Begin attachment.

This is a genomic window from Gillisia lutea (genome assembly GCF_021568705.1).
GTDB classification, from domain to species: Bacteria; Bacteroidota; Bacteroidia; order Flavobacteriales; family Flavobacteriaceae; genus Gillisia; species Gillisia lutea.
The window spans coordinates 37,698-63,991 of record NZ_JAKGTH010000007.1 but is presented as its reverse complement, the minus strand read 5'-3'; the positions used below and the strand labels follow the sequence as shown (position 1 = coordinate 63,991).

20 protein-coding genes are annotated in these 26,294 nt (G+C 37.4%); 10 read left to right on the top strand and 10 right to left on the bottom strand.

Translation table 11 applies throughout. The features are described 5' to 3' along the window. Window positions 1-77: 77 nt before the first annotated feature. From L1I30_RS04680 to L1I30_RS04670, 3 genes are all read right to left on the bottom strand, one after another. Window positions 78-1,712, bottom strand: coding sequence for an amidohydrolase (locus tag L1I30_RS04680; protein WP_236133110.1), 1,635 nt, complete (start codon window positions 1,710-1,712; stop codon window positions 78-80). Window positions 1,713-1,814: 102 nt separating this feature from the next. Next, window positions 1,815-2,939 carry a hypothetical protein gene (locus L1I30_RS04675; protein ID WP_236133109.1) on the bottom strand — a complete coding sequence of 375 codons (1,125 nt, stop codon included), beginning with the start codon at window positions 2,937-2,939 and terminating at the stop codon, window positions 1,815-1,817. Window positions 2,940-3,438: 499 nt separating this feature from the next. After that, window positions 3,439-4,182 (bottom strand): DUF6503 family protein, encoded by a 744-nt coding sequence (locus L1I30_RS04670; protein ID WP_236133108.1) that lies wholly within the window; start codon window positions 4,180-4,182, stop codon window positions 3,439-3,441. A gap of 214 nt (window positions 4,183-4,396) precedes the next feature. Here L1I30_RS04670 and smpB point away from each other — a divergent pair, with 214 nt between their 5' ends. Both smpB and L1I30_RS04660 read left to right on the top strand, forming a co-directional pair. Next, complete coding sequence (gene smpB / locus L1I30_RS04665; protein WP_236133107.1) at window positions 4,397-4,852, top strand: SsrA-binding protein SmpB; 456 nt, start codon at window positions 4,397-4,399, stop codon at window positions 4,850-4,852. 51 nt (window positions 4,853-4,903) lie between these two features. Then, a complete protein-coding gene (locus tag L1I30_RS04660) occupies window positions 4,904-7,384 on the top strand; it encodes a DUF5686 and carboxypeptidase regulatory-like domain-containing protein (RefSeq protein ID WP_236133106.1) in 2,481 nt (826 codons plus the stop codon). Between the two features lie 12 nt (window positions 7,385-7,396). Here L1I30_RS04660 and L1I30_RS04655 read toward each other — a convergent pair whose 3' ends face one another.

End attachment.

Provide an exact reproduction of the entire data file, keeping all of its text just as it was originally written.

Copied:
This is a genomic window from Gillisia lutea (genome assembly GCF_021568705.1).
GTDB classification, from domain to species: Bacteria; Bacteroidota; Bacteroidia; order Flavobacteriales; family Flavobacteriaceae; genus Gillisia; species Gillisia lutea.
The window spans coordinates 37,698-63,991 of record NZ_JAKGTH010000007.1 but is presented as its reverse complement, the minus strand read 5'-3'; the positions used below and the strand labels follow the sequence as shown (position 1 = coordinate 63,991).

20 protein-coding genes are annotated in these 26,294 nt (G+C 37.4%); 10 read left to right on the top strand and 10 right to left on the bottom strand.

Translation table 11 applies throughout. The features are described 5' to 3' along the window. Window positions 1-77: 77 nt before the first annotated feature. From L1I30_RS04680 to L1I30_RS04670, 3 genes are all read right to left on the bottom strand, one after another. Window positions 78-1,712, bottom strand: coding sequence for an amidohydrolase (locus tag L1I30_RS04680; protein WP_236133110.1), 1,635 nt, complete (start codon window positions 1,710-1,712; stop codon window positions 78-80). Window positions 1,713-1,814: 102 nt separating this feature from the next. Next, window positions 1,815-2,939 carry a hypothetical protein gene (locus L1I30_RS04675; protein ID WP_236133109.1) on the bottom strand — a complete coding sequence of 375 codons (1,125 nt, stop codon included), beginning with the start codon at window positions 2,937-2,939 and terminating at the stop codon, window positions 1,815-1,817. Window positions 2,940-3,438: 499 nt separating this feature from the next. After that, window positions 3,439-4,182 (bottom strand): DUF6503 family protein, encoded by a 744-nt coding sequence (locus L1I30_RS04670; protein ID WP_236133108.1) that lies wholly within the window; start codon window positions 4,180-4,182, stop codon window positions 3,439-3,441. A gap of 214 nt (window positions 4,183-4,396) precedes the next feature. Here L1I30_RS04670 and smpB point away from each other — a divergent pair, with 214 nt between their 5' ends. Both smpB and L1I30_RS04660 read left to right on the top strand, forming a co-directional pair. Next, complete coding sequence (gene smpB / locus L1I30_RS04665; protein WP_236133107.1) at window positions 4,397-4,852, top strand: SsrA-binding protein SmpB; 456 nt, start codon at window positions 4,397-4,399, stop codon at window positions 4,850-4,852. 51 nt (window positions 4,853-4,903) lie between these two features. Then, a complete protein-coding gene (locus tag L1I30_RS04660) occupies window positions 4,904-7,384 on the top strand; it encodes a DUF5686 and carboxypeptidase regulatory-like domain-containing protein (RefSeq protein ID WP_236133106.1) in 2,481 nt (826 codons plus the stop codon). Between the two features lie 12 nt (window positions 7,385-7,396). Here L1I30_RS04660 and L1I30_RS04655 read toward each other — a convergent pair whose 3' ends face one another.